Matrix-Assisted Laser Desorption/Ionization (MALDI)

Matrix-Assisted Laser Desorption/Ionization (MALDI) is a soft ionization technique used in Mass Spectrometry to analyze larger molecules which are either non-volatile or thermally unstable. This technique allows for identification and spatial distribution studies of biomolecules (e.g. DNA, proteins, peptides and sugars) and large synthetic organic molecules (e.g. polymers, dendrimers and other macromolecules).

MALDI is a unique technique allowing for desorption and ionization of entire molecules, unlike more conventional ionization techniques which often lead to substantial fragmentation of the species of interest. Initially, the sample is mixed with a selected matrix, such α-cyano -4-hydroxycinnamic acid, and deposited on a target plate. This plate is bombarded by photons from a pulsed laser resulting in the desorption and ionization of the matrix. Subsequently, the energy is transferred from the matrix to the sample molecules. This gentle energy transfer process leaves the sample molecules intact, but now in the gas phase, yielding protonated/ cationized or deprotonated/anionized molecular ions.

The ions are analyzed with a Time-of-Flight Mass Spectrometer (ToF MS). Using this technique the mass of the ions is determined by separation of the ions in time according to their mass/charge (m/z) ratio. Scans of the whole mass range are taken in ToF MS to obtain a full mass spectrum. ToF MS enables one to determine the molecular masses of the ions with high accuracy. In most cases, obtaining the mass of a specific molecule is not sufficient for unique identification. A route to acquire this information is tandem mass spectrometry (MS/MS or ToF/ToF). First, a selected ion is isolated and subsequently fragmented. The parent ion and fragment ions are then separated in the second ToF mass spectrometer, yielding a pattern of fragments, forming a characteristic fingerprint of the molecule of interest.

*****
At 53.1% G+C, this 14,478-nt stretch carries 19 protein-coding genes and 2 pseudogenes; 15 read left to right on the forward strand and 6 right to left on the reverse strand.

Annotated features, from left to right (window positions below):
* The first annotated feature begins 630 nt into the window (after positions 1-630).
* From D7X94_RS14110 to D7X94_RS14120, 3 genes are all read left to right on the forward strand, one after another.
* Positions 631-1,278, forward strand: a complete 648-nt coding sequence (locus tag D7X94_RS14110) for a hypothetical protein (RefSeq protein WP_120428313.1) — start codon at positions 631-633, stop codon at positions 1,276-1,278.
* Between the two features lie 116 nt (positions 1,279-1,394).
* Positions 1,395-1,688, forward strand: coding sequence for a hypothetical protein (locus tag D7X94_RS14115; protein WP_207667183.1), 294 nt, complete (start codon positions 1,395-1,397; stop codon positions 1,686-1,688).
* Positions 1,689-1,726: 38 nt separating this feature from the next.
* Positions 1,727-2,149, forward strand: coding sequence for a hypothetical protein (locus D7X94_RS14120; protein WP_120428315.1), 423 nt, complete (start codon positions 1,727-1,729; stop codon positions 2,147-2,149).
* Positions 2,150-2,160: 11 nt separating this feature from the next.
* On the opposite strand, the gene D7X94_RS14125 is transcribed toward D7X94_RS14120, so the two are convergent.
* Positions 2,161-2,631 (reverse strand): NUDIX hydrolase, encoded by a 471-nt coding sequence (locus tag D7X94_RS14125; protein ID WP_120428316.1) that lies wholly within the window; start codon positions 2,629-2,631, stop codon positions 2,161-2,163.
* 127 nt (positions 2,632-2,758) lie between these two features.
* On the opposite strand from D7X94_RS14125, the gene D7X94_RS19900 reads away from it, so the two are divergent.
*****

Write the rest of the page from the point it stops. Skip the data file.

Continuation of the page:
Ideal Uses

Accurate molecular weight measurements

  • Sample identification 
  • Determination of the purity of a sample 
  • Verification of amino acid substitutions 
  • Verification of post-translational modifications 

Reaction monitoring

  • Enzyme reactions 
  • Chemical modification 
  • Protein digestion 

Amino acid & oligonucleotide sequencing

  • Confirmation of amino acid sequence 
  • De novo characterization of peptides 
  • Identification of proteins by database searching with a sequence “tag” from a proteolytic fragment 
  • Characterization or quality control of oligonucleotides 

Protein structure

  • Protein folding monitored by H/D exchange 
  • Protein-ligand complex formation under physiological conditions 
  • Macromolecular structure determination 

Bacterial and fungal identification

  • Identification of bacterial and fungal isolates  

Spatial distribution of compounds within biological tissues or non biological systems  

Technical Specifications

Information obtained

  • Composition, molecular weight and structural information on individual components 
  • Qualitative and (semi-)quantitative 

Sample type 

Solid or liquid (dissolved in aqueous buffers or solvents such as DMF or DCM) 

Mass range 

50 – 100000 g/mol 

Mass accuracy 

  • 0.1% (1000 ppm) for masses  
  • > 4000 g/mol 
  • 0.005% (50 ppm) or better for masses 
  • < 4000 g/mol 
  • 50×10-3 g/mol in MS/MS mode 

Mass sensitivity 

Compound and matrix dependent 

Lateral resolution (imaging) 

20 x 20 μm 

Strengths

Rapid, sensitive, high mass accuracy, high throughput 

Limitations

Soft ionization not suitable for all molecules. Mass discrimination for wide polydispersity polymers 

  

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